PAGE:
I assume I'll sand it with a DA sander? What grit will I need?

 

I'm planning to stay as close as possible to the stock Dark Baltic Metallic. Is this something PPG or another manufacturer can match, or do I pick one of their colors that's "close enough"?

 

Thanks again! 

DA sanders are great for general cleanup, rust removal, and polishing but as was mentioned, you’ll need to block sand to get things flat. You could also use a good pneumatic straight line sander.

 

Ive also used epoxy primer as a sealer by just diluting it with reducer about 25%. Just make sure to use the appropriate sized tip (1.4 for me). Works surprisingly well as a sealer in a pinch.

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On 12/13/2021 at 5:29 AM, Hudy said:

I'm planning to stay as close as possible to the stock Dark Baltic Metallic. Is this something PPG or another manufacturer can match, or do I pick one of their colors that's "close enough"?

 

Thanks again!

If you're looking for the exact same color, I've used this place with good success. Their HE4 Colorado Red was spot on, and I imagine their other colors are just as good. You can order whatever amount you need for whatever method of application you decide on.

 

https://www.automotivetouchup.com/touch-up-paint/jeep/1992/comanche/

 

One thing I would recommend is don't skimp on Clearcoat options. It's real easy to buy a rattle can and touch up spots, but it's almost never worth it in the long run. Any of PPG's 2k clearcoats will provide quite a bit more protection and last a significant amount longer than any cheapo stuff. 

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Okay, this is all great information and advice. Now I need more input,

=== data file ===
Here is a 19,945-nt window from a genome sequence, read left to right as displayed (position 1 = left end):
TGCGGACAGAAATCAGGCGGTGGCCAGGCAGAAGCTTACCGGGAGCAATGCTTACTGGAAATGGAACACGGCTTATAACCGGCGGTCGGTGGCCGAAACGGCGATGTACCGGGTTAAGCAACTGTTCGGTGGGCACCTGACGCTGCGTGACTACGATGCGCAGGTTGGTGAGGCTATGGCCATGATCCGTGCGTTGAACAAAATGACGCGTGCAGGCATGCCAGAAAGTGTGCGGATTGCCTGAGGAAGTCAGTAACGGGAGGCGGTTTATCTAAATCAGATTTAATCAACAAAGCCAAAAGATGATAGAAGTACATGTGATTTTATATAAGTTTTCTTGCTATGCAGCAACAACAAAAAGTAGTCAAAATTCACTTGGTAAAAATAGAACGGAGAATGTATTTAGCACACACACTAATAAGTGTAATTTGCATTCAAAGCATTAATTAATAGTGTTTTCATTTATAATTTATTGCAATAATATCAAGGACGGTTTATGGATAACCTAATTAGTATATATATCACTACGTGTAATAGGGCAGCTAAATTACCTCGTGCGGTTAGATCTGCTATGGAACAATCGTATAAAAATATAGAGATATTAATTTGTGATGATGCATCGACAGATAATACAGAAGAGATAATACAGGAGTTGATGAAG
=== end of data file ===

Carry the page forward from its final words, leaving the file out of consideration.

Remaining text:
Basecoat / clear coat or single stage paint?

 

I'm fine with this being a 5-10 foot truck. I use it regularly as a work truck and it shows. And clearly, I've never painted before. What's my best bet? 

 

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It's going to be more costly, but I would only ever do a base/clear paint job. It makes it easier to fix if you ever have to because you can blend the paint and reclear the panel instead of just having to repaint the entire panel.

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My truck was almost exactly like yours.  It's an '88 from southern California.  No rust, but the paint was totally shot and had patina/surface rust in a few areas.  I debated for a long time on whether or not to keep the patina, paint it myself, or get it painted.  In the end, I spent ~$4k to get it professionally done.  It's not a $10k "show-quality" paint job, but I'm pretty happy with it.  The bed was removed, door jambs, and underside of the hood all painted.  If I had to go back and do it again, I would definitely opt for a body shop to do the work.

 

Before...

 

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After...

 

60333103_2021-11-2307_19_01.jpg.e55887055e820ecb8622cdcbdc630170.jpg